Conflicting Goals

I’ve just put the kids to sleep.  Wow.  What an afternoon.  The four year old spent quite a large percentage of time between 6pm and 7pm crying because she didn’t want rice for dinner.  After I begrudgingly whacked a can of beans on toast in front of her, she not only ate the beans but surprise, surprise ate the RICE!! FIGURE IT OUT PEOPLE!!!

I’m Laura and I am a mum, studying Coaching Psychology at Sydney University  (remotely) and currently living in Singapore (it’s been 3 months).

I hope to contribute to the life saving blog that Orange Peel is with a few bits of my experiences and some of the great concepts I’ve learnt at uni..god bless the psychology faculty!  Just stuff to chew on.

My first installment is about a simple concept called ‘conflicting goals’.  I realized the other day how this contributes to the quiet anxiety I feel on an ongoing basis.  Trying to meet two goals at the same time. See, even though I blame it on the kids (it’s a mother’s right to) the truth is I do hold responsibility for a significant share of the stress I create in my life. 

Like today, I decided to check my emails while the four year old (yes, that is her name ‘the-four-year-old’) was hanging off me asking if she could look at ABC Kids on the Internet.  After a few minutes of whining (and holding myself back from thumping her on the head with the laptop….I have a suppressed violent streak)  I turned the computer off. Simple. No more stress.  Conflicting goals eliminated.  I then opened up a space for the 4 year old to tell me what she wanted to do. Draw and cut out cupcakes was the response.  Not exactly my idea of a night out but hey, it’s what they pay me for (that’s right they don’t pay me…possibly my next installment).

So I call on you sisters (and brothers) to shine a torch on the tension in your life and consider the conflicting goals that arise in your day. Whether big or small they may be adding more pain than gain to your life. Be brave. Switch one goal off and open up the space for what really matters.  It may be your 4 year old.  Or it may simply be you.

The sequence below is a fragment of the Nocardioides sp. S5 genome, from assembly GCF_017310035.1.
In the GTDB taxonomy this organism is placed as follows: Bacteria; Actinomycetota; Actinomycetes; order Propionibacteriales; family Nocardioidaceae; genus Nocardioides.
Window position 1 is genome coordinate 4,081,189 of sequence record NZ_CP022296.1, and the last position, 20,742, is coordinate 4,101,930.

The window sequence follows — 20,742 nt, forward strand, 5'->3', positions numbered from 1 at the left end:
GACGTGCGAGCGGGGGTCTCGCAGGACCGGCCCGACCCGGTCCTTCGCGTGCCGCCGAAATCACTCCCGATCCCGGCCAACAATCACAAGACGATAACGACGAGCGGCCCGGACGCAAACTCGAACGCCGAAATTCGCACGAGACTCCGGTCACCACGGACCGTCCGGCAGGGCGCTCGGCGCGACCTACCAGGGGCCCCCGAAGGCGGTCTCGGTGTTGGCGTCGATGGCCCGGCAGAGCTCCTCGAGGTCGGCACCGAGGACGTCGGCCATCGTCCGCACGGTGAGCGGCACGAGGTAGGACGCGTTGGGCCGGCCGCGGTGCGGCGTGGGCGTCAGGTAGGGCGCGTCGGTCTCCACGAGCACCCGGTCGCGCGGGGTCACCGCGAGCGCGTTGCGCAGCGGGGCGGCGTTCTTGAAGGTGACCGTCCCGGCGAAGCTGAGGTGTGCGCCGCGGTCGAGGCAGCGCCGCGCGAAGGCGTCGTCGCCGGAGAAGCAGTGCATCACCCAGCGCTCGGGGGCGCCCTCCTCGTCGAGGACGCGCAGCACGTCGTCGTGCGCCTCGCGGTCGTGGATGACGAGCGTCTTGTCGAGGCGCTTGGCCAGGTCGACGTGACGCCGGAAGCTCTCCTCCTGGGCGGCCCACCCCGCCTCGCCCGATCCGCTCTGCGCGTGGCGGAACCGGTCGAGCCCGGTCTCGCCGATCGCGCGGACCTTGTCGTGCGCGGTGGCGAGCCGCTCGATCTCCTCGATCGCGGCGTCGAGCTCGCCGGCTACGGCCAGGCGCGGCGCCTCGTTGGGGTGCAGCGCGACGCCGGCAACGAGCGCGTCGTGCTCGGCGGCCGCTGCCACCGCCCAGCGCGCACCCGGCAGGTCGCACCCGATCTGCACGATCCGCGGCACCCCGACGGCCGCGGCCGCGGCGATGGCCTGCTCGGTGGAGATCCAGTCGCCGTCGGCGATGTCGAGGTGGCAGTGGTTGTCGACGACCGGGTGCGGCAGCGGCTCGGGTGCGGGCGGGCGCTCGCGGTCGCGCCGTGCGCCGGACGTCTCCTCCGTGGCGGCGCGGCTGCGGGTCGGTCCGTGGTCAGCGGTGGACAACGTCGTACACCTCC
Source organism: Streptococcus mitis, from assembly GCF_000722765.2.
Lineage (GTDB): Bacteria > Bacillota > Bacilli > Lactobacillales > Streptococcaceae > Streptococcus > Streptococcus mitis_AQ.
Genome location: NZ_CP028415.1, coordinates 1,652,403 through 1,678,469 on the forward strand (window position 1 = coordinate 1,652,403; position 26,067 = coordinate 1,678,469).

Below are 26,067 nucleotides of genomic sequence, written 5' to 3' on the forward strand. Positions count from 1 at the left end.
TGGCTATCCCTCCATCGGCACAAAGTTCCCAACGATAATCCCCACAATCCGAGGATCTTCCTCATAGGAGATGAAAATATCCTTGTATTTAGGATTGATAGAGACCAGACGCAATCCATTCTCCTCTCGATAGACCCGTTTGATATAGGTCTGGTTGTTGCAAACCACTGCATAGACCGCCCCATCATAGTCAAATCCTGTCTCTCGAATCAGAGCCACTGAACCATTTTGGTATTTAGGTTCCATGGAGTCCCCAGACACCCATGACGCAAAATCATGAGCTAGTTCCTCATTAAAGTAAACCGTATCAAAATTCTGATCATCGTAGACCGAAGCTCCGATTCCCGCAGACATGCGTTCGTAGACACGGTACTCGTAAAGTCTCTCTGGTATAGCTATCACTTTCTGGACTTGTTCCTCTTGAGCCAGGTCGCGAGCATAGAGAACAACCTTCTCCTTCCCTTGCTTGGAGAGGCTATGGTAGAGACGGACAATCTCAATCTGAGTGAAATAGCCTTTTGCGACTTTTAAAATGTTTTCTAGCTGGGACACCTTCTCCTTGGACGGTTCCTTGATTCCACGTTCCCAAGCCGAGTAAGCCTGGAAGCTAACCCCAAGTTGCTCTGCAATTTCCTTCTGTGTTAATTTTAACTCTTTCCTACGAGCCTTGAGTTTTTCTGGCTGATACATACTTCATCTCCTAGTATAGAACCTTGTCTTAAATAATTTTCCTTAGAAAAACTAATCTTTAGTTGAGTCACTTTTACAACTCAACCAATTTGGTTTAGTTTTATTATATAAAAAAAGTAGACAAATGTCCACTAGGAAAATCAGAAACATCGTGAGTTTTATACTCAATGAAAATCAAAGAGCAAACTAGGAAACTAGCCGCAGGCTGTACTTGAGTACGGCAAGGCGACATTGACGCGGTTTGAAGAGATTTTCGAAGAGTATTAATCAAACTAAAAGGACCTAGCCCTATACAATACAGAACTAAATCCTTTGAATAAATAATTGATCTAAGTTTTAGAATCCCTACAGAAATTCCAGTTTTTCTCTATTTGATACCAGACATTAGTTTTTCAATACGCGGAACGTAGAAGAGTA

Until next time,


  1. I hear ya sister!

    As a person who is also trying to juggle raising a well adjusted child with completing a Masters degree, I too can recount many thwarted attempts accomplish anything on the computer during the waking hours of my child.

    I write this in India, where I have now spent an eye-opening 10 days with my husband's family. What strikes me is the self sabotaging effect of individualism in the west. Here I have seen female relatives accomplish amazing things. What do they have that we don't? A supportive and present extended family unit! That's right: grand parents for example, who live with their children and grand children. They are respected and loved but also take responsibility for the care of their grandchildren whilst mummy completes her busy opthamology clinic whithout the pressues of racing off to the child care centre.

    It would be quite unfair to omit the fact that this structure is strongly supported by the feudalism and cheap labour available in India. Nevertheless, I prepare to return to Australia with slumped shoulders, knowing there will no longer be an army of aunties and aajis all too eager to pick up my child and kiss her when she falls, leaving me to complete a few competing goals...

  2. great post, Laura. so true! and... can i move to India please? :)

  3. Dear Anonymous,
    Yes I know what you mean. God bless those aunties and aajis and may you have many more trips back to India!!
    Thanks for your comment.